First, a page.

“We normally like to stay in an extended market if there’s momentum,” he said. “For me to reduce risk is kind of running a little counter to our process … We threw a year-end target out there that we thought was reasonable and attainable. If we got there before year end, I’d rather, if I can, get my returns.”

There is concern the election seasonwill become increasingly volatile for stocks, and the market could get slammed in the fourth quarter if Congress does not act to resolve the "fiscal cliff." The fiscal cliff describes the hit the economy would take if Congress fails to stop the expiration of the Bush era tax cuts Dec. 31, or prevent a wave of automatic spending cuts that would take effect Jan. 1.

Binky Chadha, chief global strategist at Deutsche Bank, said he does not see that scenario as the most likely. Instead, the market may be acting as it historically has when a presidential election is a close call.

“I would say the election will play a role but it has not so far,” he said. “In all those close elections, what typically happens is the market is essentially flat September and October going into the election, and then you see a very robust five-percent increase between election day and year end.”

“We should get the typical five-percent pop,” he said. Chadha said the election could provide more “pop” if Republicans win the presidency or take control of the Senate from Democrats, as they are viewed as better for markets and could make clear moves to avoid the fiscal cliff.

Chadha said another plus for stocks is that the tail risk from Europe has lessened with the ECB action, and the stock market may now respond to the economic data, despite August’s poor jobs report. He said the market is already being helped by an increase in positive surprises in economic data.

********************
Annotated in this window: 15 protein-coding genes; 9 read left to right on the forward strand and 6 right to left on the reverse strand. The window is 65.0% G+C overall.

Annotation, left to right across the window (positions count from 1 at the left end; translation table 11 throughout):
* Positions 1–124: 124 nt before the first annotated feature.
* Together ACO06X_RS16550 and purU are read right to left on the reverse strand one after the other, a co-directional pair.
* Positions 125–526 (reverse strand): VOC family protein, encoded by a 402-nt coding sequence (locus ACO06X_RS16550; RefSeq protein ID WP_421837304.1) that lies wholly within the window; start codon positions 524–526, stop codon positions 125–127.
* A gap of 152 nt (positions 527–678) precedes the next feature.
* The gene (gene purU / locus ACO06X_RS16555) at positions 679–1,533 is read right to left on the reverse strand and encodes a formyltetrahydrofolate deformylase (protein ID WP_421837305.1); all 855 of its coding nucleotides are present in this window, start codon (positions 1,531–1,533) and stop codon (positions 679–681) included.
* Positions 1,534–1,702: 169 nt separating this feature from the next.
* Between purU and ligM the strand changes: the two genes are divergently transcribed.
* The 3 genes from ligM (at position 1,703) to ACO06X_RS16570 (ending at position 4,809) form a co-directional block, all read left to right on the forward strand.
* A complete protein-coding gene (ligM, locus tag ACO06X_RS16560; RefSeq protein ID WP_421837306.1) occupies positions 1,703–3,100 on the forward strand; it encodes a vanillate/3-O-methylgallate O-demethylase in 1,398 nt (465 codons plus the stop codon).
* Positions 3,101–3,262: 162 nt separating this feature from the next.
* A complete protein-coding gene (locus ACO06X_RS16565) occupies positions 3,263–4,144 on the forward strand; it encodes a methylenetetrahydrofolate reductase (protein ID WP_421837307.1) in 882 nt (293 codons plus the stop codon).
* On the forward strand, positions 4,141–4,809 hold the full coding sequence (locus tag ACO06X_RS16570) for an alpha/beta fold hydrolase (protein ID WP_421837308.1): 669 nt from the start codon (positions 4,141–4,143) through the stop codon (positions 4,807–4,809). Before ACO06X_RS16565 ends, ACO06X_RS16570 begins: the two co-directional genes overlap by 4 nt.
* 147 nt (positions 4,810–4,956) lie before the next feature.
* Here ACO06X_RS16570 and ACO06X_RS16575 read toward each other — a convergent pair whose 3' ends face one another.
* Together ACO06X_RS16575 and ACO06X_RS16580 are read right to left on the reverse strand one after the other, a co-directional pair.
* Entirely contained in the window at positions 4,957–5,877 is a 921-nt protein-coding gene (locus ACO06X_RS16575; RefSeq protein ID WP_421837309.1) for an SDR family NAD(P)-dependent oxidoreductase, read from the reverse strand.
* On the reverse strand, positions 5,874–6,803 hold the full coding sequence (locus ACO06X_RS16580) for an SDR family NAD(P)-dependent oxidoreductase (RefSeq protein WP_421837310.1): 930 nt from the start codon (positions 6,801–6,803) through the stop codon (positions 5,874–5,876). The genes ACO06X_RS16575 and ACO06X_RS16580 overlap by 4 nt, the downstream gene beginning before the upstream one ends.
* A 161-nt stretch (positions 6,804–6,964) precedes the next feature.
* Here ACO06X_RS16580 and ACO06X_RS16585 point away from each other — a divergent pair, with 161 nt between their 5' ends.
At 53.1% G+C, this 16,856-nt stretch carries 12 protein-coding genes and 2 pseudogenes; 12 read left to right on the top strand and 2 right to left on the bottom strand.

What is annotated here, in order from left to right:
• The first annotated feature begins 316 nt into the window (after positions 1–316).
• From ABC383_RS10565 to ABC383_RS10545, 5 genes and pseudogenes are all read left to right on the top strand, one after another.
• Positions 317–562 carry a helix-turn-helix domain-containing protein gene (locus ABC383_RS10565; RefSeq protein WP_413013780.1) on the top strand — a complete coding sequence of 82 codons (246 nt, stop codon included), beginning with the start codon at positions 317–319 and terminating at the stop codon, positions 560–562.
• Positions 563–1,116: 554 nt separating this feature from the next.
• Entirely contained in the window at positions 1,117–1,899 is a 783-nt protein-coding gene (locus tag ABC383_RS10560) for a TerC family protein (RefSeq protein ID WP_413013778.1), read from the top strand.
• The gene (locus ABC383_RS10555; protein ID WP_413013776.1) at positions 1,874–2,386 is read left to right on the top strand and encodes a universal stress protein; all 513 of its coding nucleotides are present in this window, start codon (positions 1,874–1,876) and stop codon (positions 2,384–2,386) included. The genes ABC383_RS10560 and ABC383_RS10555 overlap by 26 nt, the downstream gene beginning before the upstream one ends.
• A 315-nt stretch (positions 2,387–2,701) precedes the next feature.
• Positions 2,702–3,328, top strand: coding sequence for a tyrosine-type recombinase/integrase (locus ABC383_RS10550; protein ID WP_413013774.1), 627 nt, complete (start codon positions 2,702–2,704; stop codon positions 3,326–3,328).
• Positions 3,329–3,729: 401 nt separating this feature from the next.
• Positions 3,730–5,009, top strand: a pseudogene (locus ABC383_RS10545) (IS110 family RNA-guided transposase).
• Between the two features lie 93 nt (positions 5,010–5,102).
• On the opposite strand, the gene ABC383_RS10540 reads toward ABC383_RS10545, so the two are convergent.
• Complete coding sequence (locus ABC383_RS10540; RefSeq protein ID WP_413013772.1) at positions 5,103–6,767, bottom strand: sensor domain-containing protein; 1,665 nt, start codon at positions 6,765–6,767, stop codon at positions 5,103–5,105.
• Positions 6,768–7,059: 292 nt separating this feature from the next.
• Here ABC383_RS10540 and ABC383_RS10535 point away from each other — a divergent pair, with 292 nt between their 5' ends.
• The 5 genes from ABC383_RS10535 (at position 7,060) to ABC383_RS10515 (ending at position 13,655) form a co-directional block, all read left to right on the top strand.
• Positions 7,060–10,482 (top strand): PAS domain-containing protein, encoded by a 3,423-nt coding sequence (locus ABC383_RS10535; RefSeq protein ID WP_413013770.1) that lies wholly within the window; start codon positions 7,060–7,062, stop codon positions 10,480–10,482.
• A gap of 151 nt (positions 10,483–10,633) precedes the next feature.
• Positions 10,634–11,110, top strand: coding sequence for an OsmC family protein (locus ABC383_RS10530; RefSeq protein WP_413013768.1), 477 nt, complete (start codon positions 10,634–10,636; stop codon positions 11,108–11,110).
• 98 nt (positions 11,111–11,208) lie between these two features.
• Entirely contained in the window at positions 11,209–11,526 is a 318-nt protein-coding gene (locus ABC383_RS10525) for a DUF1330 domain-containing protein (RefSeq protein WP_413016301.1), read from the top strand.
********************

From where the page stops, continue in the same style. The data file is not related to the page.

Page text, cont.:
In the past week, the data were mixed with improvement in jobless claims and the ISM nonmanufacturing survey (a gauge of the services sector), but weakness in the ISM manufacturing survey and the employment report. But the lowered forecasts from economists may now be easy for the economy to beat.

“We are actually at the cusp of getting positive surprises. What we’ve got so far is the less negative surprises,” he said. Stocks typically move in correlation with surprise indexes.


Maki said he does not expect any of the data ahead of the Fed meeting to have a significant influence, but he is watching consumer-related sales and inflation data at the end of the week.

“What will be most interesting and most important for GDP will be the retail-sales report we got on Friday — and the CPI report is also Friday,” he said. “We believe CPI is going to show an 0.8 headline rise, which is going to be a kind of counterpoint to the (Fed) easing, when you get that kind of rise the next day. But that will be mostly gasoline which the Fed doesn’t focus on.” One criticism of QE is that it causes inflation, as investors buy commodities, and the dollar weakens.

Maki expects headline retail sales to show a 0.7 percent gain, in part from car sales and gasoline. Core should be up 0.3 percent. “We do believe consumer spending is picking up in the third quarter. We think GDP growth will as well,” he said. Maki expects 2 percent GDP for the second growth but it is tracking a little higher at 2.3 percent.

Even with low job growth, the consumer is showing signs of life. “We’re just not getting any liftoff. The unemployment rate has been stuck in the low 8-percent range,” he said. The unemployment rate fell in August to 8.1 percent from 8.3 percent but because more people dropped out of the workforce. “The Fed thinks the unemployment rate should be in the 5 to 5.5 percent range,” he said.

What to Watch in the Week Ahead


3:00 p.m. Consumer credit


7:30 a.m. NFIB small business survey

8:30 a.m. International trade

10:00 a.m. JOLTS

1:00 p.m. $32 billion 3-year note auction


Fed begins two-day meeting

German Court rules on ESM

8:30 a.m. Import prices

10:00 a.m. Wholesale trade

0100 p.m. $21 billion 10-year note auction


8:30 a.m. Initial claims

8:30 a.m. PPI

12:30 p.m. FOMC statement

1:00 p.m. $13 billion 30-year bond auction

2:00 p.m. Fed economic forecast

2:00 p.m. Federal budget

2:15 p.m. Fed Chairman Bernanke press briefing


8:30 a.m. Retail sales

8:30 a.m. CPI

9:15 a.m. Industrial production

9:55 a.m. Consumer sentiment

10:00 a.m. Business inventories